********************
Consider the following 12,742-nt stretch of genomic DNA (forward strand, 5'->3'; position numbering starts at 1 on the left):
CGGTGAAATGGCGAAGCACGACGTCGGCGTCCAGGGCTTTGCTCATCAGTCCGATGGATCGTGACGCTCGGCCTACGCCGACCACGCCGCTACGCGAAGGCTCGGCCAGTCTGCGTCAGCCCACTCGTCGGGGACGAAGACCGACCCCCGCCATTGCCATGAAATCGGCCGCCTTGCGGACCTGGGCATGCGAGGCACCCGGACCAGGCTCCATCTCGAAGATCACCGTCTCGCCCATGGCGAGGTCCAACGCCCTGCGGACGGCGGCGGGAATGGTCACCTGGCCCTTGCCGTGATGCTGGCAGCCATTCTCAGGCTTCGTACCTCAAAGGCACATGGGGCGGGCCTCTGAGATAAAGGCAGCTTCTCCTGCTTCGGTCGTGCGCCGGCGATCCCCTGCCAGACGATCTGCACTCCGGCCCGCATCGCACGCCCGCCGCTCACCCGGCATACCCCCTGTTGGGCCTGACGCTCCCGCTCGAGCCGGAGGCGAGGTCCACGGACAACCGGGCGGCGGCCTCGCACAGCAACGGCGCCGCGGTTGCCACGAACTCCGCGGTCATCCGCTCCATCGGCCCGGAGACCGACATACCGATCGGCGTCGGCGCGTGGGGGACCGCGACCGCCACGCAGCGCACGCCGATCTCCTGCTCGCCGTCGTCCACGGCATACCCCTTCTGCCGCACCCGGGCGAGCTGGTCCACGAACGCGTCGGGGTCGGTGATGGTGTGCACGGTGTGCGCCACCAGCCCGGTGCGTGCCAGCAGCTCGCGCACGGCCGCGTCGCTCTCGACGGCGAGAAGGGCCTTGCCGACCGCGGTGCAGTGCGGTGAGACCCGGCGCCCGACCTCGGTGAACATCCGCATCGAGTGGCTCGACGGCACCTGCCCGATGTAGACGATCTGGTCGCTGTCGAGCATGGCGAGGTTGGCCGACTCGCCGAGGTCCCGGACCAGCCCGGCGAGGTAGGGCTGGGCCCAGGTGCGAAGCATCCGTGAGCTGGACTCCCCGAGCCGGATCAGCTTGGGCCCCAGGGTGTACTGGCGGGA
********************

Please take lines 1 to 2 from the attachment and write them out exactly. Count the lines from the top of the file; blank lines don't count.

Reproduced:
Consider the following 12,742-nt stretch of genomic DNA (forward strand, 5'->3'; position numbering starts at 1 on the left):
CGGTGAAATGGCGAAGCACGACGTCGGCGTCCAGGGCTTTGCTCATCAGTCCGATGGATCGTGACGCTCGGCCTACGCCGACCACGCCGCTACGCGAAGGCTCGGCCAGTCTGCGTCAGCCCACTCGTCGGGGACGAAGACCGACCCCCGCCATTGCCATGAAATCGGCCGCCTTGCGGACCTGGGCATGCGAGGCACCCGGACCAGGCTCCATCTCGAAGATCACCGTCTCGCCCATGGCGAGGTCCAACGCCCTGCGGACGGCGGCGGGAATGGTCACCTGGCCCTTGCCGTGATGCTGGCAGCCATTCTCAGGCTTCGTACCTCAAAGGCACATGGGGCGGGCCTCTGAGATAAAGGCAGCTTCTCCTGCTTCGGTCGTGCGCCGGCGATCCCCTGCCAGACGATCTGCACTCCGGCCCGCATCGCACGCCCGCCGCTCACCCGGCATACCCCCTGTTGGGCCTGACGCTCCCGCTCGAGCCGGAGGCGAGGTCCACGGACAACCGGGCGGCGGCCTCGCACAGCAACGGCGCCGCGGTTGCCACGAACTCCGCGGTCATCCGCTCCATCGGCCCGGAGACCGACATACCGATCGGCGTCGGCGCGTGGGGGACCGCGACCGCCACGCAGCGCACGCCGATCTCCTGCTCGCCGTCGTCCACGGCATACCCCTTCTGCCGCACCCGGGCGAGCTGGTCCACGAACGCGTCGGGGTCGGTGATGGTGTGCACGGTGTGCGCCACCAGCCCGGTGCGTGCCAGCAGCTCGCGCACGGCCGCGTCGCTCTCGACGGCGAGAAGGGCCTTGCCGACCGCGGTGCAGTGCGGTGAGACCCGGCGCCCGACCTCGGTGAACATCCGCATCGAGTGGCTCGACGGCACCTGCCCGATGTAGACGATCTGGTCGCTGTCGAGCATGGCGAGGTTGGCCGACTCGCCGAGGTCCCGGACCAGCCCGGCGAGGTAGGGCTGGGCCCAGGTGCGAAGCATCCGTGAGCTGGACTCCCCGAGCCGGATCAGCTTGGGCCCCAGGGTGTACTGGCGGGA